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Shaggy Parasol - Chlorophyllum rhacodes
Family - Agaricaceae
Formerly - Macrolepiota rhacodes or Lepiota rhacodes
This plant is toxic
Renamed from Macrolepiota rhacodes, the "Shaggy Parasol" is the common name for three closely related fungus species, Chlorophyllum rhacodes, C. olivieri and C. brunneum. Supposedly an edible mushroom (see below), it is a large and conspicuous agaric, white to cream growing to 20cm (8in) diameter with a distinctive brown scaly cap during the summer. Grows as a creamy white sub–spherical bulb shaped protuberance 40–60mm (1.6–2.4in) across in rich soil and compost, gradually going brown and then erupting into a distinctive mushroom shaped fungi with brown scales from the erupted surface. It is found in North America, Europe and Southern Africa growing beside woods and hedges, C. brunneum is also found in Australia. Gills are white to cream giving a white spore print.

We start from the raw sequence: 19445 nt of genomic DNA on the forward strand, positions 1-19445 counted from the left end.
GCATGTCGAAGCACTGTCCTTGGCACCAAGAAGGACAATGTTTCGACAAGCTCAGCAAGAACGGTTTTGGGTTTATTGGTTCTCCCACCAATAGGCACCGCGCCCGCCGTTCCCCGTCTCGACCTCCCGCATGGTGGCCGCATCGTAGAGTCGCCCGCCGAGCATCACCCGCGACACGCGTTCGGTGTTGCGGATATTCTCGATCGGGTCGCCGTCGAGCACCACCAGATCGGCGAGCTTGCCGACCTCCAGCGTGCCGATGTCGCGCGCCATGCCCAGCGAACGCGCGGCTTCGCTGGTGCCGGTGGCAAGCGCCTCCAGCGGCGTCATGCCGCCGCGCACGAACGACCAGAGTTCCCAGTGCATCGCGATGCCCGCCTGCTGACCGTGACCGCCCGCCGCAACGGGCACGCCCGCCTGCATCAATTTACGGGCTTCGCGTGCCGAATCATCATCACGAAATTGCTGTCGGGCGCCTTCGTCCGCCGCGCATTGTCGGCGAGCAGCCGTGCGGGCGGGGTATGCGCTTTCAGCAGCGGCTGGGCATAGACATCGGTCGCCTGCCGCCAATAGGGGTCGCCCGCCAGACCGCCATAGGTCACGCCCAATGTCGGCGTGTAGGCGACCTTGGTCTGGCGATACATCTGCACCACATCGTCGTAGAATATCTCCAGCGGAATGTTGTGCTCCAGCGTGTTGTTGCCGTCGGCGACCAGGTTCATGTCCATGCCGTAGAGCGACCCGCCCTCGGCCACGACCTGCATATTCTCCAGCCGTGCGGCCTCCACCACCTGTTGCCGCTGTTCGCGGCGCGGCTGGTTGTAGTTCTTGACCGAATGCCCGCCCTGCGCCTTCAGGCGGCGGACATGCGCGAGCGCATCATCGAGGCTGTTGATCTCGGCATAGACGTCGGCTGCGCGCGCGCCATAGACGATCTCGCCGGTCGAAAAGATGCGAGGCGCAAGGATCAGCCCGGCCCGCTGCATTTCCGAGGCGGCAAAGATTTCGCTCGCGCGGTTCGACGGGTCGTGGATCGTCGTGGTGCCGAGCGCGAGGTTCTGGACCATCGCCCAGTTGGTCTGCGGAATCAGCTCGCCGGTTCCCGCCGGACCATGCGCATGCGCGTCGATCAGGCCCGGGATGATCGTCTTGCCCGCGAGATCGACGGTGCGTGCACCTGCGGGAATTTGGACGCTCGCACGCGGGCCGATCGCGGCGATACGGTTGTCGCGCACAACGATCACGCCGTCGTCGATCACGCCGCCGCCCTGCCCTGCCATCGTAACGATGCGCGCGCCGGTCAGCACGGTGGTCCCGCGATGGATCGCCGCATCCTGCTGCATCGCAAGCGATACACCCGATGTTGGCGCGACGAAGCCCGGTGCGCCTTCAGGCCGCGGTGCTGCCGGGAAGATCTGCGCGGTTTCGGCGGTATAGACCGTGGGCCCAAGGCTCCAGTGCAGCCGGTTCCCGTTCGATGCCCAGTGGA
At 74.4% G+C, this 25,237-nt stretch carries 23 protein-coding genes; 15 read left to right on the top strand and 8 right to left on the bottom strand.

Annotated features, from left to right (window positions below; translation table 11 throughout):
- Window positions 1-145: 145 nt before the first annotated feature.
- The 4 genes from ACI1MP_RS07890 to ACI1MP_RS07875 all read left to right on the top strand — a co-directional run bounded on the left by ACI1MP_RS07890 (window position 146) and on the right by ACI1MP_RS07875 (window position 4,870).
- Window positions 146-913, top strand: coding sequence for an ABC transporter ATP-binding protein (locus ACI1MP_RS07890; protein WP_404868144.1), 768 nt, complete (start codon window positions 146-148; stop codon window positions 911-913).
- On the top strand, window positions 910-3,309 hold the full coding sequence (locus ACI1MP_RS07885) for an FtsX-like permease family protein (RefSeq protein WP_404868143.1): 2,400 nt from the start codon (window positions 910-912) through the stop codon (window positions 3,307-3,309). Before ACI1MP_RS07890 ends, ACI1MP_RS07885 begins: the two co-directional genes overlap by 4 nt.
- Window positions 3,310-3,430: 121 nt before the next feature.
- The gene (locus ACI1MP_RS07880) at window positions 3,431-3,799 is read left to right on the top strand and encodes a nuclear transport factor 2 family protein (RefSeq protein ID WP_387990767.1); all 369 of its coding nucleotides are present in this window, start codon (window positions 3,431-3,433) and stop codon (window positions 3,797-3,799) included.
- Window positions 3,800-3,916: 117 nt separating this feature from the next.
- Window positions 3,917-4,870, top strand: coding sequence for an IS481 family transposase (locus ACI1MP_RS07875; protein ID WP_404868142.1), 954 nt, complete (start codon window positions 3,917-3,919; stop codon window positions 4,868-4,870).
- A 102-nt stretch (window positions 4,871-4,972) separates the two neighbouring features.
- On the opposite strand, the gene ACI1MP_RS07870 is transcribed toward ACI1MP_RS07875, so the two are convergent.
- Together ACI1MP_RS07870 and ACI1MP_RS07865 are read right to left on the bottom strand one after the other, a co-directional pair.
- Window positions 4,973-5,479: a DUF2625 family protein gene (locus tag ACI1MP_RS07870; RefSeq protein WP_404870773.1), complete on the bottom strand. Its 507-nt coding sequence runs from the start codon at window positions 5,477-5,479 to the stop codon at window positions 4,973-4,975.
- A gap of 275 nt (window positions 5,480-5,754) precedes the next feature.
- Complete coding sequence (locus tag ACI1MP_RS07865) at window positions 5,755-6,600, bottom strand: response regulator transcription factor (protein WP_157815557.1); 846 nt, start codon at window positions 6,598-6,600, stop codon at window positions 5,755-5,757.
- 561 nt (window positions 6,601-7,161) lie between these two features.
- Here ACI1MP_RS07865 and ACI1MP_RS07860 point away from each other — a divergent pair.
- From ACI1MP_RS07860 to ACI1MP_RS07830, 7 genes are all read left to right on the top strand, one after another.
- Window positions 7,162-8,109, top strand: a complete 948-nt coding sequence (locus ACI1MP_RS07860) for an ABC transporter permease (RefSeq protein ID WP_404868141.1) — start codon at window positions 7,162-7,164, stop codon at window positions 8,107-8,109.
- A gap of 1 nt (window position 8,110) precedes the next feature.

FBCP do not advise or recommend that Shaggy Parasol – Chlorophyllum rhacodes is eaten or used as an herbal remedy. Popularly stated to be a good edible mushroom The Shaggy Parasol contains toxins which may cause stomach upsets in some people especially when eaten raw or undercooked, with some showing a strong allergic response even after cooking. Furthermore, young shaggy parasols look identical to the larger and poisonous False Parasol or Green Spored Parasol – Chlorophyllum molybdites, rare in the UK, which grows to around 40cm (16in) in diameter.
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